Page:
Because if that debate is settled, then we clearly have with all the bright people in this administration are much clearer to use the phrase used by our newest member on this committee, a roadmap. You know, we'd know what road we were going down. Because these questions are so obvious.

And the fact that they haven't been addressed contemporaneously with the military planning - General, I was with your old boys as Senator Hagel and I were. He's a military man, Senator Hagel. I think we were both incredibly impressed, incredibly impressed with the detail of the planning and the various contingencies about how to conduct this war.
Now we're smart enough to do that. The idea, Professor, we haven't addressed these other things is beyond my comprehension. And the only answer I can come up with is not that there's not people who know what they're doing. That people haven't decided on transition or transformation. My sinking suspicion is Cheney, Rumsfeld and company it is transition. State and the president's occasional comments talk transformation. And I'll conclude by saying the only reason why were the president to ask me I'm included to give, quote, "more time," to our UN interlocutors. It has nothing to do with inspections. It has nothing to do whether or not we could put 50 times as many inspectors and whether they're going to find these weapons of mass of destruction. It has to do with we ain't ready yet.
We have all the forces there that we need, so I'm told, General. You would know better than any of us. We're fully capable of executing the first phase of this operation. How much or how little bloodshed, how much damage we politically as well as militarily have to take is a question.

But the reason why if I were the president I would be (inaudible) a little bit here in slowing up my deployment and making sure that I talked more about with the French about whether there's more inspectors or whether there's not knowing it's malarkey is that every one of you said, directly or implied, if this is not contemporaneously undertaken, if the moment the gun goes off, General, and the first missile, plane, troop flies, we don't know darn well what those things, Colonel, you talked about and, Professor, you talked about, which I won't go into detail because my time is up, unless they are decided upon at the front end, it seems to me this is a prescription for losing, losing overall, having our interests overall a year from now being more in jeopardy in the world and the region than they are now even though he may be gone.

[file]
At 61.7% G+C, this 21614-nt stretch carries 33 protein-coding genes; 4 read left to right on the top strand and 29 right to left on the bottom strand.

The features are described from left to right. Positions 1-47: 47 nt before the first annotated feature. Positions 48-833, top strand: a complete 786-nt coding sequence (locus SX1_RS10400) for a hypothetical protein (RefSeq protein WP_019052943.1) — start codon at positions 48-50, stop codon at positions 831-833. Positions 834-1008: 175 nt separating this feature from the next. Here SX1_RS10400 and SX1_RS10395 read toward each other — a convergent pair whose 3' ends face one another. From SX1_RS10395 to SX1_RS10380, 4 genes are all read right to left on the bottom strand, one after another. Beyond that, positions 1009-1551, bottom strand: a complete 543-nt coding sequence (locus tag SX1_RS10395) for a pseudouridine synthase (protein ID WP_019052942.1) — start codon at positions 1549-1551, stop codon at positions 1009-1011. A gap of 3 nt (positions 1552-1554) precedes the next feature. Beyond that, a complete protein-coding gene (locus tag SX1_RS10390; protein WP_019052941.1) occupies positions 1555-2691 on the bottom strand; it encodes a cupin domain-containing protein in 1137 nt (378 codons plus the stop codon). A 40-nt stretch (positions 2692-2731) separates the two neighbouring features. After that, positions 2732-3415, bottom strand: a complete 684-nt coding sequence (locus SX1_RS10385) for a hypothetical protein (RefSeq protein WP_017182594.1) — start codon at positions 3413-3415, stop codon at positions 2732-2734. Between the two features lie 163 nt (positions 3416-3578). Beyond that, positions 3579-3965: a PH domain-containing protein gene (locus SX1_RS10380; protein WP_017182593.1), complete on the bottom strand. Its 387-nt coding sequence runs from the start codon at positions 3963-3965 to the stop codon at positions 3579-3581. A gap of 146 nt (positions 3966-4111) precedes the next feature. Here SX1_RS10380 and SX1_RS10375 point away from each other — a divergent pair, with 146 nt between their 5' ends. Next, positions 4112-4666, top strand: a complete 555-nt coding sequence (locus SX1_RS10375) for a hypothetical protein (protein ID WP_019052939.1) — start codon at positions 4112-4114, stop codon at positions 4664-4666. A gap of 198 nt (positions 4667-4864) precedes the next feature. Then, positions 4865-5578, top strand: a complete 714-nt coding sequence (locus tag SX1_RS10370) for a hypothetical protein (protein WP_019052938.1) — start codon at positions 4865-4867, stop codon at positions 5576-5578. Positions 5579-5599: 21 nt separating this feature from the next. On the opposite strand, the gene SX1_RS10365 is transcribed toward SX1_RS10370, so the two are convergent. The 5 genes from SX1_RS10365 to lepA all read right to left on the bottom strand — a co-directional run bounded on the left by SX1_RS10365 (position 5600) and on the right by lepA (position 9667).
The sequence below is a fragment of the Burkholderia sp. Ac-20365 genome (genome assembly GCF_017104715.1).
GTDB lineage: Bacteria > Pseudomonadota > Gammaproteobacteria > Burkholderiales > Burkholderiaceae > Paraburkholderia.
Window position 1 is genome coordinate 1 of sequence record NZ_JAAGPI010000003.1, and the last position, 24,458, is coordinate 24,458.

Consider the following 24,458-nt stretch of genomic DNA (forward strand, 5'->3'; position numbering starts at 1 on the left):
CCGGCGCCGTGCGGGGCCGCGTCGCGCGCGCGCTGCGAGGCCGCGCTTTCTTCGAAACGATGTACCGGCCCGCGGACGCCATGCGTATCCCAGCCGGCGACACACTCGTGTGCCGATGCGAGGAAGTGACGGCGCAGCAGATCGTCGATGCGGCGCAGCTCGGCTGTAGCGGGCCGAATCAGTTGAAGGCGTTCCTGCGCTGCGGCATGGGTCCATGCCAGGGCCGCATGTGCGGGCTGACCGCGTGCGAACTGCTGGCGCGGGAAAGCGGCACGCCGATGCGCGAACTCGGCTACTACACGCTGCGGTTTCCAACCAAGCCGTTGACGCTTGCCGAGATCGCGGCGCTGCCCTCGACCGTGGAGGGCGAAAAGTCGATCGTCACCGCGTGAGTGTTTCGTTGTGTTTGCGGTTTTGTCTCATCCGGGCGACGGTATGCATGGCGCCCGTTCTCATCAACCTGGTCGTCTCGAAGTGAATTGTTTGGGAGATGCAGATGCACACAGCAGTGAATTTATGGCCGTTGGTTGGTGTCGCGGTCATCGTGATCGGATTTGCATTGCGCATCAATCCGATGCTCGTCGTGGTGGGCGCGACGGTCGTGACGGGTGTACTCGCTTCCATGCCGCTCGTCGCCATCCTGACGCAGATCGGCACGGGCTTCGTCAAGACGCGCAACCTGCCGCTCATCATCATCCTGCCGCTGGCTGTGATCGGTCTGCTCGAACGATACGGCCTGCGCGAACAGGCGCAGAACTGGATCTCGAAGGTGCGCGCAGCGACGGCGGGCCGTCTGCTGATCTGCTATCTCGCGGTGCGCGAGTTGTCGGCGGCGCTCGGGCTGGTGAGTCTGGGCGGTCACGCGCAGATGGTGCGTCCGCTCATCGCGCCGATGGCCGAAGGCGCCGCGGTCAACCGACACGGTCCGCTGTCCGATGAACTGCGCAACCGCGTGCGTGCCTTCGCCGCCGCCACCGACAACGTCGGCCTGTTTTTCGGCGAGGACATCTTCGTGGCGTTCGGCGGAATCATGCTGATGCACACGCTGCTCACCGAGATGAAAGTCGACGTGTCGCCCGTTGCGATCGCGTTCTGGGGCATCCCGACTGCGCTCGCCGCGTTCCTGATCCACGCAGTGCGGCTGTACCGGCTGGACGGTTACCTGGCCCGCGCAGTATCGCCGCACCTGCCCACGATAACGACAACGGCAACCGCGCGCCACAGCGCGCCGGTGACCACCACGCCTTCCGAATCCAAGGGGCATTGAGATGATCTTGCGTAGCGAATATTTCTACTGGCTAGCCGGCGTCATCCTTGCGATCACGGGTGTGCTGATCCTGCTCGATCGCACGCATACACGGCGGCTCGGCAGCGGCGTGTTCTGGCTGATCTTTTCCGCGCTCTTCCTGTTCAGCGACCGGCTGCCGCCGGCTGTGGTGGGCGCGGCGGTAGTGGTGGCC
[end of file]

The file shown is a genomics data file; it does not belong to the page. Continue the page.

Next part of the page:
Because I always ask the rhetorical question when the president said - and God love him. He makes these speeches. And some of them are really good. And some of them I walk away scratching my head. He makes these speeches and others do as well that somehow this is going to answer or make us any safer taking down Saddam in the near term from Al Qaida, from terrorist attacks. If the Lord Almighty came and sat right down with the photographers, he would sit and say look folks, guarantee you, this'll all be done, done quickly and done fine.

I will not go into still (ph) being orange alert in this country. And by the way, if the rationale as Mr. Feith offered in part, in fairness to him, was look, this guy you have to understand has been helping these Palestinians the road to peace in terms of the extreme Palestinian movement. The road to peace rests in getting rid of this guy. Let me tell you, the Iranians make him look like an amateur. The Syrians make him look like a bumbler. What trouble he has caused with Israel in the Middle East is infinitesimal in my view compared - and he does cause trouble - is infinitesimal compared to the trouble that the Iranians, the Syrians and others in the region have caused.

So is the prescription meaning once we do that now we've got to do Syria and Iran? I just think that we're not ready right now. We're not ready right now. And it worries the devil out of me. Unless, unless the administration knows something none of you know—I can tell by your testimony because I've heard you guys before - and something we don't know, that they do have a plan.

They are ready to go. And I didn't get any real warm feeling from the two who testified before who are fine men on short leashes who are trying to declassify. And so, I can't thank you enough for your testimony. Hopefully it'll be sobering enough to wake some people up and figure out we've got to get these decisions made contemporaneous, contemporaneous with the execution of force. I used up my more than five minutes again, not with a question, but with ...
care instead of giving them all the money they need.